ASP.NET SqlCommand Parameters - Query Speed

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Thread: ASP.NET SqlCommand Parameters - Query Speed

  1. #1
    Join Date
    Dec 1969
    Posts
    166

    Default ASP.NET SqlCommand Parameters - Query Speed

    OK, so this is odd to me. I am looking to help clarify why I am seeing the following results...

    On a large table:

    TABLE1
    _______________
    ID int
    ID2 int
    ID3 int
    col1 varchar
    col2 varchar

    I have constructed a function that returns a SqlDataReader, however, depending on how I set the parameters, I get a huge difference in query execution time.

    This is very slow to execute:

    Public Function getItems(ByVal ID As Integer, ByVal ID2 As Integer, ByVal ID3 As Integer) As SqlDataReader

    Dim strSql As String = ""

    strSql = strSql & "SELECT * FROM TABLE WHERE ID=@ID AND ID2=@ID2 AND ID3=@ID3;"

    Dim con As New SqlConnection(WebConfigurationManager.ConnectionSt rings("MYDBNAME").ConnectionString)
    Dim cmd As New SqlCommand(strSql, con)
    cmd.Parameters.AddWithValue("ID", ID)
    cmd.Parameters.AddWithValue("ID2", ID2)
    cmd.Parameters.AddWithValue("ID3", ID3)

    con.Open()
    Return cmd.ExecuteReader(CommandBehavior.CloseConnection)

    End Function



    This is very slow to execute:

    Public Function getItems(ByVal ID As Integer, ByVal ID2 As Integer, ByVal ID3 As Integer) As SqlDataReader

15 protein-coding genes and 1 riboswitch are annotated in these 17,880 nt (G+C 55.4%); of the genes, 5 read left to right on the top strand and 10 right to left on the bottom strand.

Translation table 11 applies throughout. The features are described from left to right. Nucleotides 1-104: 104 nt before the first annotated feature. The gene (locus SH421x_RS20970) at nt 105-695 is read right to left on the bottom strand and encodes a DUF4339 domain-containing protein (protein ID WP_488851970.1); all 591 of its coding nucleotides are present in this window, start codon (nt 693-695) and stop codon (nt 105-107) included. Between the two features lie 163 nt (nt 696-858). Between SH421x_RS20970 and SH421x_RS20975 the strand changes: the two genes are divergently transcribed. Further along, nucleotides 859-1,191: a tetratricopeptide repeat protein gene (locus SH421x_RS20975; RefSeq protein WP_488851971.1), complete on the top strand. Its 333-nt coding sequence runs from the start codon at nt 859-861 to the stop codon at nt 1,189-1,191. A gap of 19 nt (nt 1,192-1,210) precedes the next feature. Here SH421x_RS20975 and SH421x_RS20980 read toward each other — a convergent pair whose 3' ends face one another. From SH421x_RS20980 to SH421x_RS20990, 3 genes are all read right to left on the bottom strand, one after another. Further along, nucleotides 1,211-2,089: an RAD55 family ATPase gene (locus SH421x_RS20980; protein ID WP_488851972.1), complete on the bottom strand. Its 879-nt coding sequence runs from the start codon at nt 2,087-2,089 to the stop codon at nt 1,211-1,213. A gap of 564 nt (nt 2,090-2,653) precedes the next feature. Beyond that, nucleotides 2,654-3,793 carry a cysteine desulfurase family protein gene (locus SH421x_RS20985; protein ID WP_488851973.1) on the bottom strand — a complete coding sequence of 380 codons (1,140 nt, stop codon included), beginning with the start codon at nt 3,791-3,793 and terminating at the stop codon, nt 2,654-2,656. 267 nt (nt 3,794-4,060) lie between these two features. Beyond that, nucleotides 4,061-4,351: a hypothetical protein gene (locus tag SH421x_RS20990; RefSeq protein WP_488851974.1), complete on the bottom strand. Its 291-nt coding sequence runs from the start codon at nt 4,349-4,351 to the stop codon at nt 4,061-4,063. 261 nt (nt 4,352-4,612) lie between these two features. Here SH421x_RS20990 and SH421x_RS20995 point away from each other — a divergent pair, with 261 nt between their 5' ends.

Dim strSql As String = ""

    strSql = strSql & "SELECT * FROM TABLE WHERE ID=@ID AND ID2=@ID2 AND ID3=@ID3;"

    Dim con As New SqlConnection(WebConfigurationManager.ConnectionSt rings("MYDBNAME").ConnectionString)
    Dim cmd As New SqlCommand(strSql, con)
    cmd.Parameters.Add("@ID", SqlDbType.Int)
    cmd.Parameters("@ID").Value = ID
    cmd.Parameters.Add("@ID2", SqlDbType.Int)
    cmd.Parameters("@ID2").Value = ID2
    cmd.Parameters.Add("@ID3", SqlDbType.Int)
    cmd.Parameters("@ID3").Value = ID3

    con.Open()
    Return cmd.ExecuteReader(CommandBehavior.CloseConnection)

    End Function


    This is super fast:

    Public Function getItems(ByVal ID As Integer, ByVal ID2 As Integer, ByVal ID3 As Integer) As SqlDataReader

    Dim strSql As String = ""

    strSql = "DECLARE @ID1 int;DECLARE @ID2 int;DECLARE @ID3 int;"
    strSql = strSql & "SET @ID=" & ID & ";"
    strSql = strSql & "SET @ID2=" & ID2 & ";"
    strSql = strSql & "SET @ID3=" & ID3 & ";"
    strSql = strSql & "SELECT * FROM TABLE WHERE ID=@ID AND ID2=@ID2 AND ID3=@ID3;"

    Dim con As New SqlConnection(WebConfigurationManager.ConnectionSt rings("MYDBNAME").ConnectionString)
    Dim cmd As New SqlCommand(strSql, con)

    con.Open()
    Return cmd.ExecuteReader(CommandBehavior.CloseConnection)